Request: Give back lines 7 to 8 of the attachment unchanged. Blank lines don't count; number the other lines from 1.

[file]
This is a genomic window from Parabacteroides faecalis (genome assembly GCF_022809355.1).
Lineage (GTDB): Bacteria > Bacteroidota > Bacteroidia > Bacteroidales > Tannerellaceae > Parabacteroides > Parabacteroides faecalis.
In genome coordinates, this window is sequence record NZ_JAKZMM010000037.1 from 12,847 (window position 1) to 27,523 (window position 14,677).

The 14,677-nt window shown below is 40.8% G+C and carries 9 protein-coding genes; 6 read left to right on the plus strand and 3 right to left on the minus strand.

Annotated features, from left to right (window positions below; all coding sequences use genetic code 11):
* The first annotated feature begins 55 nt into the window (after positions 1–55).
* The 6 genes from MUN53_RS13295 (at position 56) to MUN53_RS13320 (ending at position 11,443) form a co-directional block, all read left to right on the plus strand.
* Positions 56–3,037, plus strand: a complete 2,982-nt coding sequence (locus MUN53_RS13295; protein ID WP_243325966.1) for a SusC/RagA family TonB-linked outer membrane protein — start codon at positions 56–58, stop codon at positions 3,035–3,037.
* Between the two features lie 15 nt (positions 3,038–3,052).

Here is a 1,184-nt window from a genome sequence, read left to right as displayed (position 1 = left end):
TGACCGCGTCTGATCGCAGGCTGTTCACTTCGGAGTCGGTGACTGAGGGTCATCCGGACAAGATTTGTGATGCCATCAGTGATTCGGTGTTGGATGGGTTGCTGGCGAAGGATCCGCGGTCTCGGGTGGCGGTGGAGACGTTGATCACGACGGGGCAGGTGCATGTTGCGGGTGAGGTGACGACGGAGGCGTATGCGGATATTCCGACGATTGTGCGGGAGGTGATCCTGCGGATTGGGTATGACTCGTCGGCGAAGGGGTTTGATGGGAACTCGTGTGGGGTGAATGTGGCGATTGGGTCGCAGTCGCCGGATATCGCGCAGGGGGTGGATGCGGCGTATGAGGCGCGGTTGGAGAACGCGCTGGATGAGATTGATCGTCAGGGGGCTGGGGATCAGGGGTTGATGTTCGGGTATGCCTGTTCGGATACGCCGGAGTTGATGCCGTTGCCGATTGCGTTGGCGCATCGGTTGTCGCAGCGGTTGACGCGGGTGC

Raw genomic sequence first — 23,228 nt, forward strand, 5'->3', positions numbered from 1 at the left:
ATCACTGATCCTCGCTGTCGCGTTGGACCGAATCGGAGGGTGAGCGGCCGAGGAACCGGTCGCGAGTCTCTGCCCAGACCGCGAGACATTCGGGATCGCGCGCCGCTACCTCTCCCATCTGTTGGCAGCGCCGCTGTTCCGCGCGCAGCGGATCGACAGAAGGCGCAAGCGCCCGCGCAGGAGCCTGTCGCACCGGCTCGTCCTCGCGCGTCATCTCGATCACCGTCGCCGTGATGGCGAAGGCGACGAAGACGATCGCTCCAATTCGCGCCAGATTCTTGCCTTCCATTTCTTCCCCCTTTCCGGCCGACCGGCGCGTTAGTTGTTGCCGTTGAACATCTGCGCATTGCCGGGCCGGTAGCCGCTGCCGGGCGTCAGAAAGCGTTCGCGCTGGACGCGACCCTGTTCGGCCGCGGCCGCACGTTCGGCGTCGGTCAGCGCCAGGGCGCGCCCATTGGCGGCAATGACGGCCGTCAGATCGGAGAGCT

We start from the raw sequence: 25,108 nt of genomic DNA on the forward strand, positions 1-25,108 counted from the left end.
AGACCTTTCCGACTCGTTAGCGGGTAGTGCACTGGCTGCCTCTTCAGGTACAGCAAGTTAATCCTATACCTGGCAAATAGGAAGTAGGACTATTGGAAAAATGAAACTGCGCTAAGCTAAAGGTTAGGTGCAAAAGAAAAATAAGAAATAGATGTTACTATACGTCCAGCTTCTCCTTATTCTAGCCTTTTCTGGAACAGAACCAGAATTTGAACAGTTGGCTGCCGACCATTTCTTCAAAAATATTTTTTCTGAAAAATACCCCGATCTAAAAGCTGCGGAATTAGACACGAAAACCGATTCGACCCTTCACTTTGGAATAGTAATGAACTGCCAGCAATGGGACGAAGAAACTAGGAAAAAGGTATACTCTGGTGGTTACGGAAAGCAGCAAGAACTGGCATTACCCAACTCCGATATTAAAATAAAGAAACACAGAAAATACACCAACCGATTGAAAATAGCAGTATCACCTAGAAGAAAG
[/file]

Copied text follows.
* The 6 genes from MUN53_RS13295 (at position 56) to MUN53_RS13320 (ending at position 11,443) form a co-directional block, all read left to right on the plus strand.
* Positions 56–3,037, plus strand: a complete 2,982-nt coding sequence (locus MUN53_RS13295; protein ID WP_243325966.1) for a SusC/RagA family TonB-linked outer membrane protein — start codon at positions 56–58, stop codon at positions 3,035–3,037.